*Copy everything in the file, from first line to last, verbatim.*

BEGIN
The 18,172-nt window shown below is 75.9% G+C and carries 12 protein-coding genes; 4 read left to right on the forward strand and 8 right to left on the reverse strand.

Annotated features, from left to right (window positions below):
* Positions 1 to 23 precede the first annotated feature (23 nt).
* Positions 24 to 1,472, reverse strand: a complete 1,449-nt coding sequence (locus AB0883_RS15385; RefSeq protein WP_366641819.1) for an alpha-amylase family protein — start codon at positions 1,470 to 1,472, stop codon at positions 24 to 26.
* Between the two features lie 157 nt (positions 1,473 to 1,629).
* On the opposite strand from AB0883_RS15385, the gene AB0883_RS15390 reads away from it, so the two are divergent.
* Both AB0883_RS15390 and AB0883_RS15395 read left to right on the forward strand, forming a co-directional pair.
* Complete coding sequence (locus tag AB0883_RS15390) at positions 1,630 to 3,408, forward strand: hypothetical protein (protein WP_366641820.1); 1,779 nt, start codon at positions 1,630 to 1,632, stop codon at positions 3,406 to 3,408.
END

The 18,172-nt window shown below is 75.9% G+C and carries 12 protein-coding genes; 4 read left to right on the forward strand and 8 right to left on the reverse strand.

Annotated features, from left to right (window positions below):
* Positions 1 to 23 precede the first annotated feature (23 nt).
* Positions 24 to 1,472, reverse strand: a complete 1,449-nt coding sequence (locus AB0883_RS15385; RefSeq protein WP_366641819.1) for an alpha-amylase family protein — start codon at positions 1,470 to 1,472, stop codon at positions 24 to 26.
* Between the two features lie 157 nt (positions 1,473 to 1,629).
* On the opposite strand from AB0883_RS15385, the gene AB0883_RS15390 reads away from it, so the two are divergent.
* Both AB0883_RS15390 and AB0883_RS15395 read left to right on the forward strand, forming a co-directional pair.
* Complete coding sequence (locus tag AB0883_RS15390) at positions 1,630 to 3,408, forward strand: hypothetical protein (protein WP_366641820.1); 1,779 nt, start codon at positions 1,630 to 1,632, stop codon at positions 3,406 to 3,408.